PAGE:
What Is Graphic Design? The Definition, Types, and Principles

We don’t have to go far to see the influence of graphic designers in our world. Big and small companies alike hire graphic designers if they want to appeal to potential consumers and investors. After all, if a product doesn’t look the part it should, no one will buy it. Everything, including this website, had somebody who worked on its graphical design.

What Is Graphic Design?

If we search a dictionary for a graphic design definition, we’ll see that it’s an art or craft of arranging visual elements to convey a message or evoke an emotion. In the fast-paced environment of modern-age consumerism, the ability to relay a message in the blink of an eye makes graphical design indispensable.

Most humans will associate certain colours or shapes with feelings or experiences depending on cultural norms. For example, black often symbolizes sadness, but also elegance; therefore, picking a black layout for a brand dealing in organic products isn’t the best idea, for example, but it’s one of the most popular choices in the fashion industry.

In the same vein, banks choose a formal design, pharmaceutical companies choose a clean and almost sterile appearance, and wellness companies use green-dominated formats with accents reminiscent of natural materials.

Graphic design helps companies create their own visual identity, promote their product, communicate with consumers, and much more. A good visual graphic design must include several principles and elements to successfully send its message to the audience and provoke an appropriate response.

The Elements of Graphic Design

A designer’s job is to manipulate the basic visual building blocks into a creative graphic design that satisfies the client’s requirements. The elements at the designer’s disposal are:

  • Colour
  • Line
  • Shape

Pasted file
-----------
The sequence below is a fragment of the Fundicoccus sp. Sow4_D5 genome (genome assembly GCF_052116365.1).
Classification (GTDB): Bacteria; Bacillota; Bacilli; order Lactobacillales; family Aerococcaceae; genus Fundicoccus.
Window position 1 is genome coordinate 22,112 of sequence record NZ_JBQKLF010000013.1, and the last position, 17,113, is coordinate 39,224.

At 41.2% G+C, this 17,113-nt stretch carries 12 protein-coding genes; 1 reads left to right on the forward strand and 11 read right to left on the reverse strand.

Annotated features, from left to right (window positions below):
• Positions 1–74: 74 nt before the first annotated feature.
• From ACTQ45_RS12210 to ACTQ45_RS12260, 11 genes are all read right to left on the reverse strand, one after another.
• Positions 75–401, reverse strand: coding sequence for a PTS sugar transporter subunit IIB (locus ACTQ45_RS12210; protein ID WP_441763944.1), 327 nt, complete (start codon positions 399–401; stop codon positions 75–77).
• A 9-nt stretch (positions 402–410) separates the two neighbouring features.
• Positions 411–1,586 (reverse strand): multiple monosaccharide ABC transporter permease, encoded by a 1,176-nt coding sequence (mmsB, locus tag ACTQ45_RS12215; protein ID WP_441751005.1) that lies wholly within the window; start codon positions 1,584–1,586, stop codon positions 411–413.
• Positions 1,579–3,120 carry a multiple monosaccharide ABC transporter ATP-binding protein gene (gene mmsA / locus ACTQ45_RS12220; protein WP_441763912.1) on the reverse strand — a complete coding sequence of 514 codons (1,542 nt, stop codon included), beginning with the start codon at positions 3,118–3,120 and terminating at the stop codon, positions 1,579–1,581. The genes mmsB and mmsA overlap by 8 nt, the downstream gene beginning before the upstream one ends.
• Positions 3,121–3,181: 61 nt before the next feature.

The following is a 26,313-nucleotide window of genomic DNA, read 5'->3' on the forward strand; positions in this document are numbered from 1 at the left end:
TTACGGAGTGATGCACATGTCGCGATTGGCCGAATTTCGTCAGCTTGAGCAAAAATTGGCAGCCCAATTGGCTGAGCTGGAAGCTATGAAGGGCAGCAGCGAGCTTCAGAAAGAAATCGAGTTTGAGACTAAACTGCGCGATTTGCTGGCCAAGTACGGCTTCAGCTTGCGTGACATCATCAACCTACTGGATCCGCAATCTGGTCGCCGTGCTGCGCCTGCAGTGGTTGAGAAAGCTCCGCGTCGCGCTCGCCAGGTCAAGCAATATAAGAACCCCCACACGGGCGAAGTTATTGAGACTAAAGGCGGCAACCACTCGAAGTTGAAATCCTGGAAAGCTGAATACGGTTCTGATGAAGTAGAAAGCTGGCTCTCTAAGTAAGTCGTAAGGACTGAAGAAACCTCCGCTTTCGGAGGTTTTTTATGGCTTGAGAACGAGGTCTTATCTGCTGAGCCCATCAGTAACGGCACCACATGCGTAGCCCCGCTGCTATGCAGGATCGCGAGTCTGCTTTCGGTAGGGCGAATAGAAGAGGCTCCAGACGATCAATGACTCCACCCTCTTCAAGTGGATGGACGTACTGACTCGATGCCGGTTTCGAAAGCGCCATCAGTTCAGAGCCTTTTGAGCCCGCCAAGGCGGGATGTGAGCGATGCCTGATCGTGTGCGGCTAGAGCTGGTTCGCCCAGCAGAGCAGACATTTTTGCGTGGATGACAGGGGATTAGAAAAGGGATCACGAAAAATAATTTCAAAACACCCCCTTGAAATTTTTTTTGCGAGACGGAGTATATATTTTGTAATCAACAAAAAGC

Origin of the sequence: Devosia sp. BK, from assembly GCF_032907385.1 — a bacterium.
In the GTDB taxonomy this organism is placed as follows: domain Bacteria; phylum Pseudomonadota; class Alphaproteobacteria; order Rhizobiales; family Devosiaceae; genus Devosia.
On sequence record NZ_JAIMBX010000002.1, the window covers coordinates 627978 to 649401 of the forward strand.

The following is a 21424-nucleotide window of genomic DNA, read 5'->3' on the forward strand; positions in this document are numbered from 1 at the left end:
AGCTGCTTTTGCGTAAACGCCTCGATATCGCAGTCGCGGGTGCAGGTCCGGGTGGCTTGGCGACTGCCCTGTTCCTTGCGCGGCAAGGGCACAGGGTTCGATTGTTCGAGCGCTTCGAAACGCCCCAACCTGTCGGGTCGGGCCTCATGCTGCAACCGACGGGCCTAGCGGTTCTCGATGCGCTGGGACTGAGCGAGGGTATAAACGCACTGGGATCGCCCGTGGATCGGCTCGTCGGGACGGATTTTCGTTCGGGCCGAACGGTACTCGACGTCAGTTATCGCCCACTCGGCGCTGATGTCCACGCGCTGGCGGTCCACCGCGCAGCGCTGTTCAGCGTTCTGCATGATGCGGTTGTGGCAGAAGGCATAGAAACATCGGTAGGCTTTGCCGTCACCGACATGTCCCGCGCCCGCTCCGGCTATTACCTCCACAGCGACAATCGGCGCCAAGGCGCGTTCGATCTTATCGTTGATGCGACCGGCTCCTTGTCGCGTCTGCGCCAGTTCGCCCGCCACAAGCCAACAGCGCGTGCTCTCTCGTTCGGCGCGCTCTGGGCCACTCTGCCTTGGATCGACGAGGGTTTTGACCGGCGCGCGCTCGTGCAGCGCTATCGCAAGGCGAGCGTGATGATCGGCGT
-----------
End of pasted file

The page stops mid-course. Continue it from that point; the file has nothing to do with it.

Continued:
• Size
  • Space
  • Typography
  • Texture

Colour

As mentioned, colour affects how people see objects and influences their emotions and mood. It’s the element most people notice right away, so the proper placement of colour is essential for any visual graphic design. However, colour alone probably won’t have a significant impact.

Line

Lines may seem like a given, but a single line in the right place can change the whole tone of a graphical design. Lines affect space perception and guide the viewer’s attention to the focus point.

Shape

Shapes have various meanings and associations. Like any other element, they rarely achieve much by themselves, but forms can be manipulated and combined with other elements to create a 3D image or illusion of depth and space.

Space

Knowing when and how to use negative (empty) space is the mark of a good designer. Proper use can enhance the readability of other elements, thus emphasizing the critical parts of the graphic design.

Typography

Typography is the arrangement of letters that makes a text readable and appealing. Not a lot has changed since 1610, when the word was first mentioned, and typography is still used to convey a specific tone and evoke the appropriate response from the viewer.

Texture

A recent addition to the graphic designer toolkit, texture can convey emotion associated with the material presented in a design. It also creates a more believable graphical design by giving it a sense of presence in real space.

The Principles of Graphic Design

Putting a bunch of elements together at random won’t result in a good design, except by a rare accident. To create an excellent visual experience, the designer needs to adhere to graphic design principles.

But how many principles are there? A quick Google search tells us there might be just a few or more than a dozen. Even when sources agree on the number, they don’t agree on which should be included.